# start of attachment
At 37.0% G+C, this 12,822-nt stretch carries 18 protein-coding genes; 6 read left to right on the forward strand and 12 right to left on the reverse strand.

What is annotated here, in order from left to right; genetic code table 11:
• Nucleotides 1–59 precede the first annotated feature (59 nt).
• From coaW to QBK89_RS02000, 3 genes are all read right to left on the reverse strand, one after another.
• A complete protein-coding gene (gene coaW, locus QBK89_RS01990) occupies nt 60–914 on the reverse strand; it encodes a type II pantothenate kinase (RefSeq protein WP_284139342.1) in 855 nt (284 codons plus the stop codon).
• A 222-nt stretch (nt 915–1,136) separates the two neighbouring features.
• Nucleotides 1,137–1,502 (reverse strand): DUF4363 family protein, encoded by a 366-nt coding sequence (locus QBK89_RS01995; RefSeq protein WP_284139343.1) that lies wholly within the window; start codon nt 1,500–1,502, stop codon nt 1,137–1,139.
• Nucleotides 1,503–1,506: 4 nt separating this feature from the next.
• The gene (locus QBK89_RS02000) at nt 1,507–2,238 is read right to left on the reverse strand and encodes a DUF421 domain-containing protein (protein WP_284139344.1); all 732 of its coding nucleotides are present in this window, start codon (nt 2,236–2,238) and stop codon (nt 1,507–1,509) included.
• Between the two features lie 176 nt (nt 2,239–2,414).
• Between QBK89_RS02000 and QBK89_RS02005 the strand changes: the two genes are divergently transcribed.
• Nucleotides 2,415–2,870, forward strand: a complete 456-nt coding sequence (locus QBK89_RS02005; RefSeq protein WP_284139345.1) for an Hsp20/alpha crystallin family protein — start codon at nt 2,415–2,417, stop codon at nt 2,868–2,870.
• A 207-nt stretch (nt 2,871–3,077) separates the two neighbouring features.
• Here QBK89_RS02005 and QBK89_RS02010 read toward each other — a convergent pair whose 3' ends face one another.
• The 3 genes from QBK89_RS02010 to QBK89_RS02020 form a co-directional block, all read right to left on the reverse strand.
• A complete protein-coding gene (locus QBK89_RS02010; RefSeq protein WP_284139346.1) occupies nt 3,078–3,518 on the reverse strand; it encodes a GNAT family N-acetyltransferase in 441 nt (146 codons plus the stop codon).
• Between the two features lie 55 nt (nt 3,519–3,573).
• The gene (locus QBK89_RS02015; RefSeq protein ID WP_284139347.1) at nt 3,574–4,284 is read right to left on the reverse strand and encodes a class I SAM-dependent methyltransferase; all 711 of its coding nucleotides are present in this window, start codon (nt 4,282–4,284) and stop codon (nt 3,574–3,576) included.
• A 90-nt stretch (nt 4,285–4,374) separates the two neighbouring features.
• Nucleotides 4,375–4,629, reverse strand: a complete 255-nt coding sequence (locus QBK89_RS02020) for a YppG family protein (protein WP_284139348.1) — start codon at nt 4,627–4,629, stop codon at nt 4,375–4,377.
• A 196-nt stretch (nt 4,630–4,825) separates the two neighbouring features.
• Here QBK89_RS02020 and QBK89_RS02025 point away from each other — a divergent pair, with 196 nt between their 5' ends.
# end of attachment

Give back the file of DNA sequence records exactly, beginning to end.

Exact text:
At 37.0% G+C, this 12,822-nt stretch carries 18 protein-coding genes; 6 read left to right on the forward strand and 12 right to left on the reverse strand.

What is annotated here, in order from left to right; genetic code table 11:
• Nucleotides 1–59 precede the first annotated feature (59 nt).
• From coaW to QBK89_RS02000, 3 genes are all read right to left on the reverse strand, one after another.
• A complete protein-coding gene (gene coaW, locus QBK89_RS01990) occupies nt 60–914 on the reverse strand; it encodes a type II pantothenate kinase (RefSeq protein WP_284139342.1) in 855 nt (284 codons plus the stop codon).
• A 222-nt stretch (nt 915–1,136) separates the two neighbouring features.
• Nucleotides 1,137–1,502 (reverse strand): DUF4363 family protein, encoded by a 366-nt coding sequence (locus QBK89_RS01995; RefSeq protein WP_284139343.1) that lies wholly within the window; start codon nt 1,500–1,502, stop codon nt 1,137–1,139.
• Nucleotides 1,503–1,506: 4 nt separating this feature from the next.
• The gene (locus QBK89_RS02000) at nt 1,507–2,238 is read right to left on the reverse strand and encodes a DUF421 domain-containing protein (protein WP_284139344.1); all 732 of its coding nucleotides are present in this window, start codon (nt 2,236–2,238) and stop codon (nt 1,507–1,509) included.
• Between the two features lie 176 nt (nt 2,239–2,414).
• Between QBK89_RS02000 and QBK89_RS02005 the strand changes: the two genes are divergently transcribed.
• Nucleotides 2,415–2,870, forward strand: a complete 456-nt coding sequence (locus QBK89_RS02005; RefSeq protein WP_284139345.1) for an Hsp20/alpha crystallin family protein — start codon at nt 2,415–2,417, stop codon at nt 2,868–2,870.
• A 207-nt stretch (nt 2,871–3,077) separates the two neighbouring features.
• Here QBK89_RS02005 and QBK89_RS02010 read toward each other — a convergent pair whose 3' ends face one another.
• The 3 genes from QBK89_RS02010 to QBK89_RS02020 form a co-directional block, all read right to left on the reverse strand.
• A complete protein-coding gene (locus QBK89_RS02010; RefSeq protein WP_284139346.1) occupies nt 3,078–3,518 on the reverse strand; it encodes a GNAT family N-acetyltransferase in 441 nt (146 codons plus the stop codon).
• Between the two features lie 55 nt (nt 3,519–3,573).
• The gene (locus QBK89_RS02015; RefSeq protein ID WP_284139347.1) at nt 3,574–4,284 is read right to left on the reverse strand and encodes a class I SAM-dependent methyltransferase; all 711 of its coding nucleotides are present in this window, start codon (nt 4,282–4,284) and stop codon (nt 3,574–3,576) included.
• A 90-nt stretch (nt 4,285–4,374) separates the two neighbouring features.
• Nucleotides 4,375–4,629, reverse strand: a complete 255-nt coding sequence (locus QBK89_RS02020) for a YppG family protein (protein WP_284139348.1) — start codon at nt 4,627–4,629, stop codon at nt 4,375–4,377.
• A 196-nt stretch (nt 4,630–4,825) separates the two neighbouring features.
• Here QBK89_RS02020 and QBK89_RS02025 point away from each other — a divergent pair, with 196 nt between their 5' ends.